We have a 2 family home with 2 separate forced hot air heating systems. Recently the main unit died so we figured we'd replace both units. We never heard the old ones heating the home and we were always plenty warm. The new ones cycle on and off every 3 minutes or so. They're noisy and don't warm up the house the way the old units did. They come on with a bang and shut down with a bang. My husband said they both sound like a commercial blast furnace coming on, and our units are in the basement so we shouldn't hear anything.

. It's loud. In the apartment the air coming from the heating vent is sometimes cool and not hot. The main apartment unit cycles on and off too and it sounds like an airplane motor revving down when it's ready to shut off. I have the installer coming back AGAIN tomorrow. The first time he came he lowered the air flow but it didnt help, the second time he came he told us to change our air filters that were only 2 mos old which we did, and it didn't do anything to help. Can someone give me any insight into what they think is going on with these units please?

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    What type of system - natural gas? heat pump? Make/model #? What size (kW or BTU or ??) What city or area are you in (to get an idea of climate)? Approximately how many square feet heated by each unit? Feb 11, 2022 at 4:13
  • It should be a separate question, but what kind of air filters? Many are designed to be replaced monthly, so replacing it after 2 months might be too late, not too early.
    – FreeMan
    Feb 11, 2022 at 13:00
  • natural gas. The model is the RunTru by Trane and it's the same BTU's as our old ones. The filter calls for a 'high velocity filter' but nobody seems to know what that is. Recommended filter size is 24x24x1 for return filter but we only have a 14 x 18 inch opening in the unit for the filter. The return is only open on one side.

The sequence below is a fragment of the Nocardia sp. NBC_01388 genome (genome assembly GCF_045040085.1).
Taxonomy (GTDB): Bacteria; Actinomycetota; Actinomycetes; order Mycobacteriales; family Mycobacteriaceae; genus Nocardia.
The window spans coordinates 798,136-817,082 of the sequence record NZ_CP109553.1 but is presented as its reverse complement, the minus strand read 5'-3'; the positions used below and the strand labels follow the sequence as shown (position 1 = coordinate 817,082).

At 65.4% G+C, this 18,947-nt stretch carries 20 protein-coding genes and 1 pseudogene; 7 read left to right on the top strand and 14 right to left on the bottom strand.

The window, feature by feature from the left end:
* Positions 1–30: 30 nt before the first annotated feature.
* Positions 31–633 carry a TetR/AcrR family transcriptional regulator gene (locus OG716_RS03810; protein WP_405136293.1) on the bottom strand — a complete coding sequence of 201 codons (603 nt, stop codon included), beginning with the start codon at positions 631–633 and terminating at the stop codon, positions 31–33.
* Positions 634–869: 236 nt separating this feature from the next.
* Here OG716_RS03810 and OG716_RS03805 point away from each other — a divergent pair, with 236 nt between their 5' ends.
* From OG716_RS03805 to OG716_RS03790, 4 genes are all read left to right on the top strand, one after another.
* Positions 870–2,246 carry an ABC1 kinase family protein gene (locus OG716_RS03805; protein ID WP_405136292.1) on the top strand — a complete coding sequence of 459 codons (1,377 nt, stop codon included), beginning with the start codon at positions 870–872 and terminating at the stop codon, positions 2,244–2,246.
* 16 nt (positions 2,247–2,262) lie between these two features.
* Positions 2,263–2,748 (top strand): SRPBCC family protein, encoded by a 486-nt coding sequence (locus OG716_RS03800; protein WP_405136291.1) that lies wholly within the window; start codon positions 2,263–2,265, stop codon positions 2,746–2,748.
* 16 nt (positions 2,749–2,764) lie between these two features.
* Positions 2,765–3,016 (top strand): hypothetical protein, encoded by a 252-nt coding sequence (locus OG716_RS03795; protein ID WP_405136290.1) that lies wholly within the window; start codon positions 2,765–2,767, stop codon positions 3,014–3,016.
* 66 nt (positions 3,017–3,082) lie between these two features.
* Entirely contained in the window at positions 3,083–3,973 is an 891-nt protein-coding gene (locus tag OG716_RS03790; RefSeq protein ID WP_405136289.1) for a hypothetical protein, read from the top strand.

– RonG
    Feb 12, 2022 at 17:13

2 Answers 2


The banging noise could be from the new sheet metal plenum box that the installer put between the new furnace and the old ductwork. Also, the old ducts could have added stress from the new plenum. Stand nearby to listen for the bang. Be sure there is a flexible collar between the old and the new sheet metal.

Thermostats have an anticipator setting that must match the furnace. It could be adjustable for type of furnace or for length of delay. The motor noise and rumble could be reduced by installing some rigid fiberglas duct liner in the plenum area. It is a sound dampener that goes inside the plenum area.


Did your installer do a proper professional assessment of the heating needs of your systems and size them appropriately? (I think this is what they call, in the industry, and Manual-J calculation). This takes into account the region, windows, insulation, conditioned size, and probably other factors that impact the amount of heating or cooling needed).

What are the BTU ratings of these new units compared to your old ones? Were perhaps your old systems higher-end with variable speed fans, which tend to be quieter than the one-speed ones that are less expensive?

It's possible they installed much larger units (BTU-wise) than what you had before, and these new ones are way too big for your space, and so they're short cycling. Ideally heating systems (and cooling) should be sized so that at their maximum expected need they're running close to 100% of the time. If your furnace is oversized, you'll get short cycling in the winter, and if your A/C is oversized, you'll get a cool, but humid interior in the summer since it won't have time to pull out a lot of humidity before you get to the temperature set point.

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